The Federal Subsistence Board operates as part of the U.S. Department of the Interior to control subsistence on federal lands in Alaska. Members are the regional directors of the U.S. Fish and Wildlife Service, National Park Service, Bureau of Land Management, Bureau of Indian Affairs and the U.S. Forest Service. There are three public members appointed by the secretaries of the Interior and Agriculture: two represent rural subsistence users and one is the Federal Subsistence Board chairman. Tim Towarak currently sits as the board chair.

A subdivision of U.S. Fish and Wildlife called the Office of Subsistence Management is a support organization for the board to provide analysis and execute board decisions.

The waters to be closed around Maknahti Island are a small area and only sparely fished by commercial herring vessels, but the objections aren’t about the economic loss, but the legality of the ruling.

The board derives its authority from the Alaska National Lands Interest Conservation Act, passed by Congress in 1980. Under Section 815 of the Alaska National Lands Interest Conservation Act, or ANILCA, the Federal Subsistence Board has the right to restrict fisheries in public waters to federally qualified subsistence users, but only if there is sufficient evidence of conservation necessity.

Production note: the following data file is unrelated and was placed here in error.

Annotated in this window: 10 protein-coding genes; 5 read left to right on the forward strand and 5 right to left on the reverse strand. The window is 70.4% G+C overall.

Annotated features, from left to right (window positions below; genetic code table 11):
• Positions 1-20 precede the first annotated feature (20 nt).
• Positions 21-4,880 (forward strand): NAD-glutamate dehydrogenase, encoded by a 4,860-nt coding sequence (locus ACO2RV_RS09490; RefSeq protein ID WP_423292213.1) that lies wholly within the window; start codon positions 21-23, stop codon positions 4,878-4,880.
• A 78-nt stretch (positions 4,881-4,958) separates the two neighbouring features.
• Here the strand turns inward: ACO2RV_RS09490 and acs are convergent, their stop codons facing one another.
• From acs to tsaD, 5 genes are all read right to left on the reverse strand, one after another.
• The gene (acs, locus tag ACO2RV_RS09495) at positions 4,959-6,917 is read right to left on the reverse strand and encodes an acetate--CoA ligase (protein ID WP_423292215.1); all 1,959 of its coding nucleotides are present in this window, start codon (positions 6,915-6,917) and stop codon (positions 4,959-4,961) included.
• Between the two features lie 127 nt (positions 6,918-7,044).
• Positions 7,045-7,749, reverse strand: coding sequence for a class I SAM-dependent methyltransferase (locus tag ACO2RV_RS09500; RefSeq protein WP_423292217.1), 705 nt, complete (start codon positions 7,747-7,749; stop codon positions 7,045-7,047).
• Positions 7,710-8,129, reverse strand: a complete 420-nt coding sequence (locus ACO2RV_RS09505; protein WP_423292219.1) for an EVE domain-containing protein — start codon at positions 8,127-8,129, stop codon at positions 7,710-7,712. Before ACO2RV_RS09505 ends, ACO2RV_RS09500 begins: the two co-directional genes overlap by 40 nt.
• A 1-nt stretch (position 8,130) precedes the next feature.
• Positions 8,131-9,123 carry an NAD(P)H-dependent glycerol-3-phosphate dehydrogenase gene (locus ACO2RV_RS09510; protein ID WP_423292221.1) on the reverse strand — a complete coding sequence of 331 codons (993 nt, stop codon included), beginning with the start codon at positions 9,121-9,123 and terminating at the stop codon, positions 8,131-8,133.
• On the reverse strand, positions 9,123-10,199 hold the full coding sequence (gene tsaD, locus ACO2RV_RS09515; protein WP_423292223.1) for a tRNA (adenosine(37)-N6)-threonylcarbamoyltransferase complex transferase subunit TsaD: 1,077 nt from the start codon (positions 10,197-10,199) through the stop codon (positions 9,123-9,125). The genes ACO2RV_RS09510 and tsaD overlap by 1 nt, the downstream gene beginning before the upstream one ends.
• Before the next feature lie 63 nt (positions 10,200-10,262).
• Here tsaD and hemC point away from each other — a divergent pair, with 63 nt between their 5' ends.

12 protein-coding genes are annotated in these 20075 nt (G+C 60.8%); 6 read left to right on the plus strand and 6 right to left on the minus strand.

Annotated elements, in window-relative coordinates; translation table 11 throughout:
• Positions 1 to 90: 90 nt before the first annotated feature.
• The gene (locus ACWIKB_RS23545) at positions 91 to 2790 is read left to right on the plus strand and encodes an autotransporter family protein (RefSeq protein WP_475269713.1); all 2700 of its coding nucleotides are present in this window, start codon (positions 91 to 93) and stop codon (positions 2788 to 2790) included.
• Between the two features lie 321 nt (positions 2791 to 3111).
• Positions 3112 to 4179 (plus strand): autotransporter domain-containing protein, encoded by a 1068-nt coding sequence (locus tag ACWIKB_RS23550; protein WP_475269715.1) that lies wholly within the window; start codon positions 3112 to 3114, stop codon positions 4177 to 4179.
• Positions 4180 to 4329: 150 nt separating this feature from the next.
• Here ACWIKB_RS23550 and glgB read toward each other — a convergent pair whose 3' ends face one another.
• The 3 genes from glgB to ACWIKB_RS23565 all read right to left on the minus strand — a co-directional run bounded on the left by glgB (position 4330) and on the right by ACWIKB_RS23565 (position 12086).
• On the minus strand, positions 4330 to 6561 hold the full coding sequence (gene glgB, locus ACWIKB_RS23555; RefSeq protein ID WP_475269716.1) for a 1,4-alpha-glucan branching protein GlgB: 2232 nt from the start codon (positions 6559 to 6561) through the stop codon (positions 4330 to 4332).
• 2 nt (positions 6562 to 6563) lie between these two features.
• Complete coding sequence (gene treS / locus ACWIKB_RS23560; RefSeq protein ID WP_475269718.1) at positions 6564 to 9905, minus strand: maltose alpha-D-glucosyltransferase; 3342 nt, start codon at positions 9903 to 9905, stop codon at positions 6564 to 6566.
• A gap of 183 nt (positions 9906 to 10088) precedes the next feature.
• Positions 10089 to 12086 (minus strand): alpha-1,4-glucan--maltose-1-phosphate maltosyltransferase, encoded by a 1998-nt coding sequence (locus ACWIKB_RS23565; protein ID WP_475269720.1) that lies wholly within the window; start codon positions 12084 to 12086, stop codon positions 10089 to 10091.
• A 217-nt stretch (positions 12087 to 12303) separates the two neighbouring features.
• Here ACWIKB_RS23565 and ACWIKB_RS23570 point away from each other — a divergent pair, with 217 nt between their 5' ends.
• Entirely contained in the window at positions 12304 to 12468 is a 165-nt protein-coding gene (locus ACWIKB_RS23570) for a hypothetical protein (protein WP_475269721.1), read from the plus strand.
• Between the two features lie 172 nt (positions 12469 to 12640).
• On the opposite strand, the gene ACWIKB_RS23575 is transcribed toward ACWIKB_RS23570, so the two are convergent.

The Alaska Department of Fish and Game, or ADFG, holds that the board acted outside its authority with its Maknahti Island herring closure, because available science suggests no conservation concern for herring in Sitka Sound.

This is the last of several proposals to shut the area to all federal non-subsistence users. The Sitka Tribe of Alaska submitted two previous proposals for non-subsistence closures in the federal waters around Maknahti Island in 2007 and 2013. Each time they were rejected for lack of conservation necessity.

At the January meeting, the Office of Subsistence Management opposed the closure on the same grounds as before.

“Adoption of this proposal would result in further area closures to non-federally qualified subsistence users, which do not appear to be needed for either conservation purposes or to protect federally qualified subsistence users,” wrote the office in comment to the federal board.